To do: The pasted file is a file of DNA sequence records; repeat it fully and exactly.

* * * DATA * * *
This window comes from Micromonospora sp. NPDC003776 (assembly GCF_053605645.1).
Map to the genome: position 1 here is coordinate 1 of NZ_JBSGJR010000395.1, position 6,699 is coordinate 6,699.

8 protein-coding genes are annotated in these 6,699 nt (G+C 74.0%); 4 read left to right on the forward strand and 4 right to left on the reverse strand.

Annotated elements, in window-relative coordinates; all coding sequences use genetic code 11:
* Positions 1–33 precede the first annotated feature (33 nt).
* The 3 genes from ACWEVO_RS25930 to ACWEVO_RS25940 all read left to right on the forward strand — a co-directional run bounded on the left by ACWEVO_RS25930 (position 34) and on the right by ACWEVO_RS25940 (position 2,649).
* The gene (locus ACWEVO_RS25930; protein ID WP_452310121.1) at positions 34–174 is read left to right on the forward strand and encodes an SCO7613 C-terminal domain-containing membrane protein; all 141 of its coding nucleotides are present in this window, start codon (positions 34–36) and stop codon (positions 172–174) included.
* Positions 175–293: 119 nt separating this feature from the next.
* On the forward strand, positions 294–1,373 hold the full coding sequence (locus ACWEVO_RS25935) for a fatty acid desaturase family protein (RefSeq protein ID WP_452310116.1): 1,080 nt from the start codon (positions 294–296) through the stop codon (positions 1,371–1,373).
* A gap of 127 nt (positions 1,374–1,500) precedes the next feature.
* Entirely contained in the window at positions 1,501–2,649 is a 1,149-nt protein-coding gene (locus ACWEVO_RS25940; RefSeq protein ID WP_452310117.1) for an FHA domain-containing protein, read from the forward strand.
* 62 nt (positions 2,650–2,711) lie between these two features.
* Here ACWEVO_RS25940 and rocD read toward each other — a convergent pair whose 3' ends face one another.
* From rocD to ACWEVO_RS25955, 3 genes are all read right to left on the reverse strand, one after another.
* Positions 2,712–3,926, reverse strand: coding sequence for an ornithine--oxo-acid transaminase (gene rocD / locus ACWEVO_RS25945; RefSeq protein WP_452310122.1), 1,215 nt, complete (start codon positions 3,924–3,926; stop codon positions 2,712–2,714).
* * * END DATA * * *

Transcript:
This window comes from Micromonospora sp. NPDC003776 (assembly GCF_053605645.1).
Map to the genome: position 1 here is coordinate 1 of NZ_JBSGJR010000395.1, position 6,699 is coordinate 6,699.

8 protein-coding genes are annotated in these 6,699 nt (G+C 74.0%); 4 read left to right on the forward strand and 4 right to left on the reverse strand.

Annotated elements, in window-relative coordinates; all coding sequences use genetic code 11:
* Positions 1–33 precede the first annotated feature (33 nt).
* The 3 genes from ACWEVO_RS25930 to ACWEVO_RS25940 all read left to right on the forward strand — a co-directional run bounded on the left by ACWEVO_RS25930 (position 34) and on the right by ACWEVO_RS25940 (position 2,649).
* The gene (locus ACWEVO_RS25930; protein ID WP_452310121.1) at positions 34–174 is read left to right on the forward strand and encodes an SCO7613 C-terminal domain-containing membrane protein; all 141 of its coding nucleotides are present in this window, start codon (positions 34–36) and stop codon (positions 172–174) included.
* Positions 175–293: 119 nt separating this feature from the next.
* On the forward strand, positions 294–1,373 hold the full coding sequence (locus ACWEVO_RS25935) for a fatty acid desaturase family protein (RefSeq protein ID WP_452310116.1): 1,080 nt from the start codon (positions 294–296) through the stop codon (positions 1,371–1,373).
* A gap of 127 nt (positions 1,374–1,500) precedes the next feature.
* Entirely contained in the window at positions 1,501–2,649 is a 1,149-nt protein-coding gene (locus ACWEVO_RS25940; RefSeq protein ID WP_452310117.1) for an FHA domain-containing protein, read from the forward strand.
* 62 nt (positions 2,650–2,711) lie between these two features.
* Here ACWEVO_RS25940 and rocD read toward each other — a convergent pair whose 3' ends face one another.
* From rocD to ACWEVO_RS25955, 3 genes are all read right to left on the reverse strand, one after another.
* Positions 2,712–3,926, reverse strand: coding sequence for an ornithine--oxo-acid transaminase (gene rocD / locus ACWEVO_RS25945; RefSeq protein WP_452310122.1), 1,215 nt, complete (start codon positions 3,924–3,926; stop codon positions 2,712–2,714).